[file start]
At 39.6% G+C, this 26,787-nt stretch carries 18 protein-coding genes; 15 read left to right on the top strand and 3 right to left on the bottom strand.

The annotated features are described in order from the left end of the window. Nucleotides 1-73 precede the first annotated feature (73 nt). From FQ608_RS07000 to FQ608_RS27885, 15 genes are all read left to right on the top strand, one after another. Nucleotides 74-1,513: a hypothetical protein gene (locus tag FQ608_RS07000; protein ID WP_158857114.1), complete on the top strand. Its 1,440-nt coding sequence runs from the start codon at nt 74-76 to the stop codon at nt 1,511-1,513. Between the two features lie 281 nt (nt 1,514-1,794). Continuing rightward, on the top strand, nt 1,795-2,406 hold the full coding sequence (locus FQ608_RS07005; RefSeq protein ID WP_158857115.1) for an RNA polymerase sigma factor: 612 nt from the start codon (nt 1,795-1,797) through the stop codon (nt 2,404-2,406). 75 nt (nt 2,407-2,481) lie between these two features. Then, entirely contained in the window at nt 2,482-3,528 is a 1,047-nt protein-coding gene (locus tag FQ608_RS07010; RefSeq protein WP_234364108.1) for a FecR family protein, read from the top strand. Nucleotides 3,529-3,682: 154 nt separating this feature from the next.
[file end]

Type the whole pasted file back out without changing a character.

At 39.6% G+C, this 26,787-nt stretch carries 18 protein-coding genes; 15 read left to right on the top strand and 3 right to left on the bottom strand.

The annotated features are described in order from the left end of the window. Nucleotides 1-73 precede the first annotated feature (73 nt). From FQ608_RS07000 to FQ608_RS27885, 15 genes are all read left to right on the top strand, one after another. Nucleotides 74-1,513: a hypothetical protein gene (locus tag FQ608_RS07000; protein ID WP_158857114.1), complete on the top strand. Its 1,440-nt coding sequence runs from the start codon at nt 74-76 to the stop codon at nt 1,511-1,513. Between the two features lie 281 nt (nt 1,514-1,794). Continuing rightward, on the top strand, nt 1,795-2,406 hold the full coding sequence (locus FQ608_RS07005; RefSeq protein ID WP_158857115.1) for an RNA polymerase sigma factor: 612 nt from the start codon (nt 1,795-1,797) through the stop codon (nt 2,404-2,406). 75 nt (nt 2,407-2,481) lie between these two features. Then, entirely contained in the window at nt 2,482-3,528 is a 1,047-nt protein-coding gene (locus tag FQ608_RS07010; RefSeq protein WP_234364108.1) for a FecR family protein, read from the top strand. Nucleotides 3,529-3,682: 154 nt separating this feature from the next.